Double play: Keys to the Subway Series

AP Photo/Seth Wenig

Given how close the teams are in record, don't be surprised if the Subway Series comes down to a close play at the plate.

We gathered ESPNNY bloggers Mark Simon and Katie Sharp to hone in on the key statistical aspects to the Subway Series matchups. Here are their takes.

What's the biggest offensive key to the series?

Sharp: It’s no secret that the Yankees live and die by the longball. The Yankees lead the majors with 84 homers and have scored more than half of their runs via home runs. They are 0-12 when they don’t go yard –- they're the only team in MLB that hasn’t won a game without a home run -- and 31-13 when they do homer.

Simon: The Mets need to get good days out of their left-handed bats in the first two games of this series.

Lucas Duda’s recent roll needs to continue in Yankee Stadium, where the right-field porch should be very inviting. But he can’t do it by himself. He needs the support of Andres Torres and Ike Davis, who rank second-worst and third-worst among NL hitters hitting left-handed versus right-handed pitching, with batting averages of .171 and .165 respectively.

Yankee Matchup to Watch
Granderson vs Johan Santana

What's the biggest pitching key to this series?

Sharp: The Yankees recent surge to the top of the division has been fueled by several outstanding performances from the rotation, but the bullpen will be more important this weekend. The Yankees have the pitching edge in the late innings with a 2.84 bullpen ERA compared to the Mets’ 5.33 relief ERA, and will need it to shut down a Mets team that leads the majors in OPS in Close and Late situations.

Mets Matchup to Watch
David Wright vs Andy Pettitte

Simon: This will be the first time pitching in Yankee Stadium for Dillon Gee and Jonathon Niese. They need to understand how small this park can play at times. That means not throwing pitches over the heart of the plate, even when desperate to throw a strike. Yankees hitters are hitting .370 with a .773 slugging percentage against “middle-middle” pitches in Yankee Stadium this season, well above the major-league averages of .330 and .583.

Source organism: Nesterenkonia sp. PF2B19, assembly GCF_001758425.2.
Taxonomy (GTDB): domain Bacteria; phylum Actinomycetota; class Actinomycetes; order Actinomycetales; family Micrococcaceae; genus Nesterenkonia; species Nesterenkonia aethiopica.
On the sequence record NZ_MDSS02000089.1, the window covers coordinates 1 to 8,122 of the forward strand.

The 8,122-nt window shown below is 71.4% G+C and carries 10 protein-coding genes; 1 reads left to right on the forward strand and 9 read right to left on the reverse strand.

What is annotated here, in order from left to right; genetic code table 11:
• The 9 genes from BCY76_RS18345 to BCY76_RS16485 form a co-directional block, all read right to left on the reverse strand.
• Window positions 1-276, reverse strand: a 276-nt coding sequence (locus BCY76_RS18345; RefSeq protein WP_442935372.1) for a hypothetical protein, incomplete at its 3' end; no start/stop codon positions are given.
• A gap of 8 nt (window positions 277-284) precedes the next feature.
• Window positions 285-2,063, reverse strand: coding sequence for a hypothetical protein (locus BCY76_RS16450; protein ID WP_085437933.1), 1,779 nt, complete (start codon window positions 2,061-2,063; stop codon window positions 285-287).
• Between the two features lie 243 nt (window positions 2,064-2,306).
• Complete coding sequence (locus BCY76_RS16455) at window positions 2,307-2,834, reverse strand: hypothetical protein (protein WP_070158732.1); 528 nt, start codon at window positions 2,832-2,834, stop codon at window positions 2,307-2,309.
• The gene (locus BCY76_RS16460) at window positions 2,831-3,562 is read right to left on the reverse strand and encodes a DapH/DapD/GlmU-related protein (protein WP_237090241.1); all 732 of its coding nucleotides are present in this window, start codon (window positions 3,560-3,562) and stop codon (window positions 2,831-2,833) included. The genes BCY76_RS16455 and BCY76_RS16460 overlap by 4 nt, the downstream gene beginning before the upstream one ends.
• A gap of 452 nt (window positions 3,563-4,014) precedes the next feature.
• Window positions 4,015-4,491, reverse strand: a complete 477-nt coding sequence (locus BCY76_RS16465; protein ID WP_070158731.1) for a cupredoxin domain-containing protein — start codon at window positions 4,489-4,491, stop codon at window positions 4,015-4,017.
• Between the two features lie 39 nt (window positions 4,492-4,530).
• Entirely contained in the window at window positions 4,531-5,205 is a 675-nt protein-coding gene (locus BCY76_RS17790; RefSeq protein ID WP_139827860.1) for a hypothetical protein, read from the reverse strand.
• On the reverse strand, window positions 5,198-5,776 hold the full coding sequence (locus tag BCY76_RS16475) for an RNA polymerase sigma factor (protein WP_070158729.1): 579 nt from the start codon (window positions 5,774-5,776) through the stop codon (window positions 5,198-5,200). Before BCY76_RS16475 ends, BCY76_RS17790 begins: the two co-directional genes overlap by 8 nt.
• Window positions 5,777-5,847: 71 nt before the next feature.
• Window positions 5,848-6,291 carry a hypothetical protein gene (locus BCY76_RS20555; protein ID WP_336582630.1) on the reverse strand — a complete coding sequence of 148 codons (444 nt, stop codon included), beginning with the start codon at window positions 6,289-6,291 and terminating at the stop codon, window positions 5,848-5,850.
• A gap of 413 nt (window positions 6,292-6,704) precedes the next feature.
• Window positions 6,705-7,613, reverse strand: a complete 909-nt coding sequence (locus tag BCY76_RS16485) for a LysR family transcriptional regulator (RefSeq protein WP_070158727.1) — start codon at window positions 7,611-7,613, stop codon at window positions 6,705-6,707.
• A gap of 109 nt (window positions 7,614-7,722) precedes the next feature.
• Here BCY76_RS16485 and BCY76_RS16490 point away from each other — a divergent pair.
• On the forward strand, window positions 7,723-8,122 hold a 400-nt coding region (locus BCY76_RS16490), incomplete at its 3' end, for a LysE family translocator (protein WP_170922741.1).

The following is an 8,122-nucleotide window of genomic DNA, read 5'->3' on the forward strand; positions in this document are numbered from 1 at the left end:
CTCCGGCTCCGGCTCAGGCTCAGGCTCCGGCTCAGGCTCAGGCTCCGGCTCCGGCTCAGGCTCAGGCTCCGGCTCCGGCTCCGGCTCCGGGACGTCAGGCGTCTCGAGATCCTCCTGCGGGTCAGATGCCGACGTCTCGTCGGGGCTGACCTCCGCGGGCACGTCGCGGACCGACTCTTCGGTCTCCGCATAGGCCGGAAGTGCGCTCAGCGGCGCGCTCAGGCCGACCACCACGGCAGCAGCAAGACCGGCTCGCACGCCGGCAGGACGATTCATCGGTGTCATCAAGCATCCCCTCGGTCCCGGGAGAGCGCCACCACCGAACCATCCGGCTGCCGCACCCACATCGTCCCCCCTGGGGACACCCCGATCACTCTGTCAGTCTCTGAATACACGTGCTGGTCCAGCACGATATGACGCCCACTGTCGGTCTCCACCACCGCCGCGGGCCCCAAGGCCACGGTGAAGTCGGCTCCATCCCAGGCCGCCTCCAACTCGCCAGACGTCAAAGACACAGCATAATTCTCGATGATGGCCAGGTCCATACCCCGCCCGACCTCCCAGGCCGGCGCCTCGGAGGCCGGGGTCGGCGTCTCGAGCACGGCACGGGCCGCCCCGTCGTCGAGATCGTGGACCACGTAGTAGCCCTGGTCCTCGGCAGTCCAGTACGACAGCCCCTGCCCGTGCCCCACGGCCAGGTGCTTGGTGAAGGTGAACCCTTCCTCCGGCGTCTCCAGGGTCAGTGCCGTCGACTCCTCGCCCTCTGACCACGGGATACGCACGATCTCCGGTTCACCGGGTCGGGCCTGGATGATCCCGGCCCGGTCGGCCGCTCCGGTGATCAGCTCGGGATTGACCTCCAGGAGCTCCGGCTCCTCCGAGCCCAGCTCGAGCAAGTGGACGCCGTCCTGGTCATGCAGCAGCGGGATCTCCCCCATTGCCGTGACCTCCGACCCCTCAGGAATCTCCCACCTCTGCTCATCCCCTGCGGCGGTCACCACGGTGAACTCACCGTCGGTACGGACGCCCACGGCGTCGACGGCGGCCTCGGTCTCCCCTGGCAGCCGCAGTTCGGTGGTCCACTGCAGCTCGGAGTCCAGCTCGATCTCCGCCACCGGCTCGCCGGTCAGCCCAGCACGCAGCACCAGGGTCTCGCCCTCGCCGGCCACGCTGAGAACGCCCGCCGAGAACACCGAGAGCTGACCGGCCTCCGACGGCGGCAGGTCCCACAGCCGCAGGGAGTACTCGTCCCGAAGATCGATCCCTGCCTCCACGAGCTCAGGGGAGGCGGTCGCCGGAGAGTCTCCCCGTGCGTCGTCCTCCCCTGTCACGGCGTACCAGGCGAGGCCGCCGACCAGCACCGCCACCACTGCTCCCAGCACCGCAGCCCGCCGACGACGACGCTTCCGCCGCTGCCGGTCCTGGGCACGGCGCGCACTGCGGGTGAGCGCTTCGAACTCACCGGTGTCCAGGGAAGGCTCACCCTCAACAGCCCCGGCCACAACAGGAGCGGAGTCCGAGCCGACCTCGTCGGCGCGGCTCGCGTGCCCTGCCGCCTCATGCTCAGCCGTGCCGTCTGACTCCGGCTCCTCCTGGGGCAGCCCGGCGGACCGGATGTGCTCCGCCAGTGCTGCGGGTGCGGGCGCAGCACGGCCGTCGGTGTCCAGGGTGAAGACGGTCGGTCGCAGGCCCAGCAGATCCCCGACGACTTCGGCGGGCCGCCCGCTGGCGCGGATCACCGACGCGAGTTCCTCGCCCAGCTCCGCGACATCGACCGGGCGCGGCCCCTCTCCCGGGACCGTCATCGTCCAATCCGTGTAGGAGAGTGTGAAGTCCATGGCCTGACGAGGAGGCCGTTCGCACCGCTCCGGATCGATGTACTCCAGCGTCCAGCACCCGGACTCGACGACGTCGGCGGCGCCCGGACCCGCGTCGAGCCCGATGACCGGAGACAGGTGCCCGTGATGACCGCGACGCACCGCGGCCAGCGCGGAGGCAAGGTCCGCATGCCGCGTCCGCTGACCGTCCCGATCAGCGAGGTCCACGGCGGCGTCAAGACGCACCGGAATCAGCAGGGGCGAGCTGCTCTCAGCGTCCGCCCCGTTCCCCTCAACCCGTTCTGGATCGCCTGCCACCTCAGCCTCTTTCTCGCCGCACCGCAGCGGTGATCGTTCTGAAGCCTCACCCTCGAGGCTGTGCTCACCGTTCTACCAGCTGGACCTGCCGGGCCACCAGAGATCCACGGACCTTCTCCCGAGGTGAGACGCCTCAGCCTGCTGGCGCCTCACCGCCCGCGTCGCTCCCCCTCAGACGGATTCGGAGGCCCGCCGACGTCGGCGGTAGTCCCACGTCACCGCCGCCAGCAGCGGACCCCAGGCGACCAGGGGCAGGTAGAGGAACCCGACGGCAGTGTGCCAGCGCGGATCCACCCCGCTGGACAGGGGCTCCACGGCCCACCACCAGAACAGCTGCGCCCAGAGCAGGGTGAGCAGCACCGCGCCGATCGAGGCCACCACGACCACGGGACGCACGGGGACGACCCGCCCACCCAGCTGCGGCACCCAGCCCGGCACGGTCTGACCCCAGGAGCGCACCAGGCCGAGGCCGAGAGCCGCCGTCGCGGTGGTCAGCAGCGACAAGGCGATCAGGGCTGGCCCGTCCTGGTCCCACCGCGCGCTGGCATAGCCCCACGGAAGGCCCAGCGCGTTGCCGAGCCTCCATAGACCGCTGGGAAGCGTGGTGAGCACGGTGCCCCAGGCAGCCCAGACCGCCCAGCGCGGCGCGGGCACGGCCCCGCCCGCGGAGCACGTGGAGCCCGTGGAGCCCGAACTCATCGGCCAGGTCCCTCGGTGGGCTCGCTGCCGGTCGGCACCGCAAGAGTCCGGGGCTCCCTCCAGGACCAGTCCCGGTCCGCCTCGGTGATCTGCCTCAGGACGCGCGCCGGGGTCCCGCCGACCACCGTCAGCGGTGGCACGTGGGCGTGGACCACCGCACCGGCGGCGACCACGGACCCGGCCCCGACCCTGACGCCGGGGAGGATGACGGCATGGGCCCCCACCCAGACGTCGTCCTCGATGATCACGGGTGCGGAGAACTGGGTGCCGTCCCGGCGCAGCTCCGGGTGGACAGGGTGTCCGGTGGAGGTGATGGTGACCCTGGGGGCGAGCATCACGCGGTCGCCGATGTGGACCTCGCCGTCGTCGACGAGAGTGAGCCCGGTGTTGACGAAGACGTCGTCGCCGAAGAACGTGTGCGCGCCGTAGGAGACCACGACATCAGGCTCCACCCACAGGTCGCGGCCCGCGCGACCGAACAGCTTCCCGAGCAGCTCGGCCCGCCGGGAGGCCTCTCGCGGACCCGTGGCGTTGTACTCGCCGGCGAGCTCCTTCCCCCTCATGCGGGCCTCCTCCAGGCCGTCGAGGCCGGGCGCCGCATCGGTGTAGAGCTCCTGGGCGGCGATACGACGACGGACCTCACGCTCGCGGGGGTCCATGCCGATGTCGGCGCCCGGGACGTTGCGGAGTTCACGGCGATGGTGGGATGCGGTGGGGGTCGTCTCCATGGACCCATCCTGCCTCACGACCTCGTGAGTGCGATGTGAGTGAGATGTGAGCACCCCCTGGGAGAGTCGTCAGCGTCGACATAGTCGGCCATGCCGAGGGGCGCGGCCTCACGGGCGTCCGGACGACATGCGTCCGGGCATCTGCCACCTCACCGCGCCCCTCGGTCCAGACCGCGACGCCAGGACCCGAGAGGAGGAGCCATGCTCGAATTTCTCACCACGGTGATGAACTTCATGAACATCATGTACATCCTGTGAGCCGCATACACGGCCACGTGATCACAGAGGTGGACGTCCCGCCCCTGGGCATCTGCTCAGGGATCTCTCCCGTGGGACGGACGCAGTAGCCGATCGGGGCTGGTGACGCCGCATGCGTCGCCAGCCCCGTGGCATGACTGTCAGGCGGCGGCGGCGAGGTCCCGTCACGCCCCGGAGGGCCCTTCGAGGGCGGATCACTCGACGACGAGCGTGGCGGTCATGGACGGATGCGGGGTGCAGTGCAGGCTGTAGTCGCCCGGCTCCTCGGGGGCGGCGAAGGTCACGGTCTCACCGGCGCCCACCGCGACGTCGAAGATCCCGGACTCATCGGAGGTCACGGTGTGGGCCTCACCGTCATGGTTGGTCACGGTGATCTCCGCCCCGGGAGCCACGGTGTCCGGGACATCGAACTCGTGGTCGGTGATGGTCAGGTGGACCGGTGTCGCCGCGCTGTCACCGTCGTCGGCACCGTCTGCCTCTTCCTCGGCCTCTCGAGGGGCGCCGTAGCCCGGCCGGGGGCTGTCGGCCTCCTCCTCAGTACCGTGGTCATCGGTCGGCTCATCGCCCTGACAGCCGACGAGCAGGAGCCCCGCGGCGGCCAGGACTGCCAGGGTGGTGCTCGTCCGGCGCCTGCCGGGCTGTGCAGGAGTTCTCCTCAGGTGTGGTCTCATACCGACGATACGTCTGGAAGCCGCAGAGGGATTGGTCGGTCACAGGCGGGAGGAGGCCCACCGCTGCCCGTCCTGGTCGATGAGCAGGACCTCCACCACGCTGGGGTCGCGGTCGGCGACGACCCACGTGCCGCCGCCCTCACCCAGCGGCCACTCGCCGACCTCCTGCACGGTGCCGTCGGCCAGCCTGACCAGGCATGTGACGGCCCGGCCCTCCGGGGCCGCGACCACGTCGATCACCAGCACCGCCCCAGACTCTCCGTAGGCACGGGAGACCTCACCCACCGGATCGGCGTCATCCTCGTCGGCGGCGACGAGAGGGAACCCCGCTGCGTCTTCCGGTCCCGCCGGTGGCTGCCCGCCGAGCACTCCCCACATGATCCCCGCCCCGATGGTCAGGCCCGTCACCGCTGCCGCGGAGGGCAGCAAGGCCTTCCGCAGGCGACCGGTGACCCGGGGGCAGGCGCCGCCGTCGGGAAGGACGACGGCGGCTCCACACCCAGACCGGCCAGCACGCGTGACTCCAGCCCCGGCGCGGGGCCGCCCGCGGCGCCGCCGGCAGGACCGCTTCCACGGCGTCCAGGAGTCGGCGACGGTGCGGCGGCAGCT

What's the biggest defensive key to this series?

Sharp: Pray for as many strikeouts as possible. The Yankees have the worst outfield defense according to Defensive Runs Saved, and only the Tigers have converted fewer groundballs into outs than the Yankees this season. The team is making the plays they should make, with the fewest errors in the majors, but struggle to get to balls out of their comfort zone.

Simon: The Mets have the most double-play related miscues of any team in the majors. They can’t afford to give the Yankees extra outs in situations in which they have the chance to turn double plays.

Who on the other team scares you the most?

Sharp: The easy answer on the Mets is David Wright, but I’m going in a different direction, and choosing Kirk Nieuwenhuis. Nobody on the Mets has been better in clutch at-bats than Nieuwenhuis. He leads the team in go-ahead or game-tying hits in the seventh inning or later, has an OPS near 1.000 in high-leverage situations, and also boasts a few web gem-worthy, game-saving catches.

Simon: Yes, it’s way too easy to pick the big star (which eliminates almost the entire Yankees lineup), so I’m going to go say that it’s the super-subs like Eric Chavez and DeWayne Wise who scare me most.

The Yankees have had their fair share of unlikely standouts against the Mets the last two years. Kevin Russo and Chris Dickerson have as many multi-RBI games against the Mets in that span as Alex Rodriguez. Someone will step up and make the Mets fan skittish.